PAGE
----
Administration finishing off regulatory moves to lock in drilling, loosen wildlife protections and roll back pollution standards Donald Trump is using the dying embers of his US presidency to hastily push through a procession of environmental protection rollbacks that critics claim will cement his legacy as an unusually destructive force against the natural world. Related: Trump officials rush plans to drill in Arctic refuge before Biden inauguration Continue reading...
Main Street Bucksport Partners with W2O for International Maritime Film Festival
04/30/2019 - 13:16
Bucksport, Maine, USA | April 2019 Main Street Bucksport is pleased to announce a newly formed partnership with World Ocean Observatory to produce the International Maritime Film Festival. They join media partner WoodenBoat Publications and community partner Island Institute. Since 2003 World Ocean Observatory has been a major utility for ocean communication as a means to advance public awareness and political will, and is dedicated to providing information and education about the health of the ocean. Online at worldoceanobservatory.org. The International Maritime Film Festival (IMFF) is now in its 4th year and is an annual juried contest of films celebrating the heritage, spirit of adventure, and ingenuity of boats and waterborne pursuits. It is the premier event for maritime-themed film making. This year’s festival takes place at the historic Alamo Theatre in downtown Bucksport from September 27-September 29, 2019. A program will be announced and tickets will go on sale in July 2019. IMFF accepts films on a broad range of maritime subjects. These include, but are not limited to, voyaging, racing, working, leisure, boatbuilding and restoration, historical documentary, and environment and science. Judging is not category-specific; rather, all films will be evaluated in relation to each other, in one of two tracks: Feature Length (40 minutes or more), or Shorts (under 40 minutes). All films are to be in English, or to carry English subtitles. A Grand Prize of $1,000 will be awarded in the Feature Length category and the Runner Up will receive $500. A Grand Prize of $500 will be awarded to winning Short Film and the Runner Up will receive $250. Submissions may be made online at maritimefilmfestival.com.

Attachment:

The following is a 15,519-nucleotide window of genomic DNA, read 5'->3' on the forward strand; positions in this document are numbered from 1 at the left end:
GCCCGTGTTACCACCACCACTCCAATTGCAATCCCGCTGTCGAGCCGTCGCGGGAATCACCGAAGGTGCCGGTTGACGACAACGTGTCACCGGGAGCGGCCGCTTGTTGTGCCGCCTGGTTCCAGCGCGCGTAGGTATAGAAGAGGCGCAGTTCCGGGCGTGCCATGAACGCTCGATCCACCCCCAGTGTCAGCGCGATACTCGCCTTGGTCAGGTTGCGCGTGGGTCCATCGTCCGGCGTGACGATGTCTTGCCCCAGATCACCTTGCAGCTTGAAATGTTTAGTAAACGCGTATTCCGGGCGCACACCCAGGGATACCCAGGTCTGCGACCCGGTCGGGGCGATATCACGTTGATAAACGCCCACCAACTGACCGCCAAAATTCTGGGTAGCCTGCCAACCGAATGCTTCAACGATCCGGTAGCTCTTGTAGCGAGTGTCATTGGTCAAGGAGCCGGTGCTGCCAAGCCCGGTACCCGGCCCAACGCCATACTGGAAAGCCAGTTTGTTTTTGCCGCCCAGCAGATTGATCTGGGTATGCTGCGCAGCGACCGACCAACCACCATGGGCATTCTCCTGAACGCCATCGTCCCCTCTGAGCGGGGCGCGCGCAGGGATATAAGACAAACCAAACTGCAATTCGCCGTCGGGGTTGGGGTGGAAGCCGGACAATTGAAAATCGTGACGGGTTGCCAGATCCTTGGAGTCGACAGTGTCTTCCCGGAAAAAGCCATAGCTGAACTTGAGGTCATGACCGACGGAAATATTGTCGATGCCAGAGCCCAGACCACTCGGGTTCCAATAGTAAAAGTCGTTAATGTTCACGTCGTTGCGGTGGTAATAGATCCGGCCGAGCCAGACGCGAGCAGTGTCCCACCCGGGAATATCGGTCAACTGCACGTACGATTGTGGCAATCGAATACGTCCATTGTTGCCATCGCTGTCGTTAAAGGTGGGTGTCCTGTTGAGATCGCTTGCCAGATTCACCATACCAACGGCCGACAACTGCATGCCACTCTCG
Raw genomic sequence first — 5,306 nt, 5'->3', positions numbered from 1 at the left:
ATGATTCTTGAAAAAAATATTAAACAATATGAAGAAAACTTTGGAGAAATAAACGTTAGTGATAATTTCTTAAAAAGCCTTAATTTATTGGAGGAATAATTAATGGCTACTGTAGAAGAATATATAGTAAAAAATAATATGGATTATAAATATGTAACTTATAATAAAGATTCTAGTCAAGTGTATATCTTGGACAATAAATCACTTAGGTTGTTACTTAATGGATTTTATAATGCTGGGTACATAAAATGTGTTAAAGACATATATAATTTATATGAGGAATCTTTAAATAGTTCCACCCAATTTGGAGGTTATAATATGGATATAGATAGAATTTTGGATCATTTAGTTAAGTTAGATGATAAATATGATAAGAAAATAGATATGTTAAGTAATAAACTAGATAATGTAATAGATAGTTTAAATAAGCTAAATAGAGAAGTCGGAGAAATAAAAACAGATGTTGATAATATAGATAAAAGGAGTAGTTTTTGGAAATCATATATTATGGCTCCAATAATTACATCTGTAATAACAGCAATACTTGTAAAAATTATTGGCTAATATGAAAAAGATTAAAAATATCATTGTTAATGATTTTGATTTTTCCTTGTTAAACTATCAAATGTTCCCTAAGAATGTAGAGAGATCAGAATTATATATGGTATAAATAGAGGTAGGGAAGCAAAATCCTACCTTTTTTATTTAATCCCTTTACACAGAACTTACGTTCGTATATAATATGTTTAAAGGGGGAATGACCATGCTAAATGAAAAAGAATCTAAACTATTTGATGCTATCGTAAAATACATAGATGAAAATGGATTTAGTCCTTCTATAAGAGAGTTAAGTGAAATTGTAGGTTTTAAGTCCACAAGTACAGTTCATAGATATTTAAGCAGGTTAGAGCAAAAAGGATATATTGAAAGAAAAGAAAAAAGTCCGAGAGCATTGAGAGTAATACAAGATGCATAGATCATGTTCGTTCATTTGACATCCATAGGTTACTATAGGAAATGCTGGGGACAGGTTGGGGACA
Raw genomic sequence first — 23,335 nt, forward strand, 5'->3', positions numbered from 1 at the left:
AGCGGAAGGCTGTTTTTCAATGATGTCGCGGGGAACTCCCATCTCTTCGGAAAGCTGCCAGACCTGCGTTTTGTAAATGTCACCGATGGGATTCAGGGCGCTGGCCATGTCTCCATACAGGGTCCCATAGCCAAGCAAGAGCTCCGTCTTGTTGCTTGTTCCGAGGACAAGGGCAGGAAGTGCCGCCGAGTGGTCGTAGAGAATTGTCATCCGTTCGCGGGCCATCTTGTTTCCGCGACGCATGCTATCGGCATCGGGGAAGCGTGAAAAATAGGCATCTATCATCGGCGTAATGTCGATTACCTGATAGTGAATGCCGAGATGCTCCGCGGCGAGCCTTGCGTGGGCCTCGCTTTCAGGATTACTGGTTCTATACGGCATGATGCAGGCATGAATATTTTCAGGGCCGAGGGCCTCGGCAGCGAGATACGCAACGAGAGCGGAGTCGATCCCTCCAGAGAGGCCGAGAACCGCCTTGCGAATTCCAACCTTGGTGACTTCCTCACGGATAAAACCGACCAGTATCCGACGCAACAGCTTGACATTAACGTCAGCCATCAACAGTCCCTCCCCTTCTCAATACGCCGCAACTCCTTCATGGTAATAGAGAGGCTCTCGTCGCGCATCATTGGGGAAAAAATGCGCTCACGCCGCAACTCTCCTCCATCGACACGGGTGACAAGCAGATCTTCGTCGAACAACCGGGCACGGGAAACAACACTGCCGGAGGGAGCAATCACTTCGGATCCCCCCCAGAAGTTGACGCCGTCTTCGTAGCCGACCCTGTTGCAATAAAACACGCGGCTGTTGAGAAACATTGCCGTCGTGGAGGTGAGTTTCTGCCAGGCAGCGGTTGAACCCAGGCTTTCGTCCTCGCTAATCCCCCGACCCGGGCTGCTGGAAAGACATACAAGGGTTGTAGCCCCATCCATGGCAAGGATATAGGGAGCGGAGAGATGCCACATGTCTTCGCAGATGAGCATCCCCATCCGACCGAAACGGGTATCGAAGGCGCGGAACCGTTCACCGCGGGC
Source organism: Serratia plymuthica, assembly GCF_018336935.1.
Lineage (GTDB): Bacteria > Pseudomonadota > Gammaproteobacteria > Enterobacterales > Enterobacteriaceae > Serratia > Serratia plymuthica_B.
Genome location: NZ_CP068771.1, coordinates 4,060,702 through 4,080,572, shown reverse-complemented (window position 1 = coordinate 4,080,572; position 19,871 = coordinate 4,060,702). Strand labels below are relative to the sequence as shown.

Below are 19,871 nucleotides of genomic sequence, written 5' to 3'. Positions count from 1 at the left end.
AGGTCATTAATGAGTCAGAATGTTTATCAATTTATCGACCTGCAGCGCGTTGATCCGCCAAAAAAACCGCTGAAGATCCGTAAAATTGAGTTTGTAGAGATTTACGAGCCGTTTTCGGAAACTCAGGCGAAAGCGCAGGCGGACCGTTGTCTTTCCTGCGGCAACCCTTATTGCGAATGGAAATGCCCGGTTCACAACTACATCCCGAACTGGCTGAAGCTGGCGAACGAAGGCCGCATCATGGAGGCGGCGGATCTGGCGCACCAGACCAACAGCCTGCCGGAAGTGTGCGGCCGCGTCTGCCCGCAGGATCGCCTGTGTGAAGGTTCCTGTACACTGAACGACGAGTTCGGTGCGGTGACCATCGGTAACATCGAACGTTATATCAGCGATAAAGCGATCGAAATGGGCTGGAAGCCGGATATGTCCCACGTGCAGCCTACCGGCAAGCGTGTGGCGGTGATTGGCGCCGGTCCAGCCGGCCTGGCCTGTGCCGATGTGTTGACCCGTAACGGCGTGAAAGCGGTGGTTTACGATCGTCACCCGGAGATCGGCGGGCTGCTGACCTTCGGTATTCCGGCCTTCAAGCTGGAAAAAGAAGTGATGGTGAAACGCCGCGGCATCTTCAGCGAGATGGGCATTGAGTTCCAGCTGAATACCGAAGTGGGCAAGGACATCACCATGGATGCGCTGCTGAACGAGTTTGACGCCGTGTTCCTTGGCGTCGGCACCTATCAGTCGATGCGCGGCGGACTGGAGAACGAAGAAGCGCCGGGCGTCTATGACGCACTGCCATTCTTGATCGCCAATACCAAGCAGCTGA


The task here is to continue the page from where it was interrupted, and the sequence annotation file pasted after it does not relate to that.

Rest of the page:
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World OCean Radio Has Gone Global
08/20/2014 - 08:40